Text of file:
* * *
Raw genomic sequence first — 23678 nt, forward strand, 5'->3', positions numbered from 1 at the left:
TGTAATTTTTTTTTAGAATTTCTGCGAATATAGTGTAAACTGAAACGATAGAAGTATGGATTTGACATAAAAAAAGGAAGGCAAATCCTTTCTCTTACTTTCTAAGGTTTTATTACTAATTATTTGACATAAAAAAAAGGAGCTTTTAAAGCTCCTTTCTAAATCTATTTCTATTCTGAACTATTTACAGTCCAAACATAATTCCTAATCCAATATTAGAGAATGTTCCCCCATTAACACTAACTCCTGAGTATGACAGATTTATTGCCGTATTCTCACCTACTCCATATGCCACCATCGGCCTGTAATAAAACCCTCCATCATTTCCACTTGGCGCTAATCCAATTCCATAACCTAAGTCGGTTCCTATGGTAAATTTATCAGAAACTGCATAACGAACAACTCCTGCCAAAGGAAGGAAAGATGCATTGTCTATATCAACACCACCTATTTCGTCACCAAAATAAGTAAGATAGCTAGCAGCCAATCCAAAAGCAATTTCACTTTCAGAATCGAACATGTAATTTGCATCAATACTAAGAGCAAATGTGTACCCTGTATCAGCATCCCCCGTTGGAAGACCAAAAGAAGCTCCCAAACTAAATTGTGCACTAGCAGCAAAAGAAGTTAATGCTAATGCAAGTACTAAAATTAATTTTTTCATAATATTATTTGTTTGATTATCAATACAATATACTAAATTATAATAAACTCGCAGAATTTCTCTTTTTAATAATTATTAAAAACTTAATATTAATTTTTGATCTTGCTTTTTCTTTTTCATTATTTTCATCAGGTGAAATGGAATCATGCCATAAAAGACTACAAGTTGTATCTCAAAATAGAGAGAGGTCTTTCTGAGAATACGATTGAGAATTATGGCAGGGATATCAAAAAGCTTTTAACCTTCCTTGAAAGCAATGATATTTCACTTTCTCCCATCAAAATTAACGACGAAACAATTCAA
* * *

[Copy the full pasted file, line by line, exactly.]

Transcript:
Raw genomic sequence first — 23678 nt, forward strand, 5'->3', positions numbered from 1 at the left:
TGTAATTTTTTTTTAGAATTTCTGCGAATATAGTGTAAACTGAAACGATAGAAGTATGGATTTGACATAAAAAAAGGAAGGCAAATCCTTTCTCTTACTTTCTAAGGTTTTATTACTAATTATTTGACATAAAAAAAAGGAGCTTTTAAAGCTCCTTTCTAAATCTATTTCTATTCTGAACTATTTACAGTCCAAACATAATTCCTAATCCAATATTAGAGAATGTTCCCCCATTAACACTAACTCCTGAGTATGACAGATTTATTGCCGTATTCTCACCTACTCCATATGCCACCATCGGCCTGTAATAAAACCCTCCATCATTTCCACTTGGCGCTAATCCAATTCCATAACCTAAGTCGGTTCCTATGGTAAATTTATCAGAAACTGCATAACGAACAACTCCTGCCAAAGGAAGGAAAGATGCATTGTCTATATCAACACCACCTATTTCGTCACCAAAATAAGTAAGATAGCTAGCAGCCAATCCAAAAGCAATTTCACTTTCAGAATCGAACATGTAATTTGCATCAATACTAAGAGCAAATGTGTACCCTGTATCAGCATCCCCCGTTGGAAGACCAAAAGAAGCTCCCAAACTAAATTGTGCACTAGCAGCAAAAGAAGTTAATGCTAATGCAAGTACTAAAATTAATTTTTTCATAATATTATTTGTTTGATTATCAATACAATATACTAAATTATAATAAACTCGCAGAATTTCTCTTTTTAATAATTATTAAAAACTTAATATTAATTTTTGATCTTGCTTTTTCTTTTTCATTATTTTCATCAGGTGAAATGGAATCATGCCATAAAAGACTACAAGTTGTATCTCAAAATAGAGAGAGGTCTTTCTGAGAATACGATTGAGAATTATGGCAGGGATATCAAAAAGCTTTTAACCTTCCTTGAAAGCAATGATATTTCACTTTCTCCCATCAAAATTAACGACGAAACAATTCAA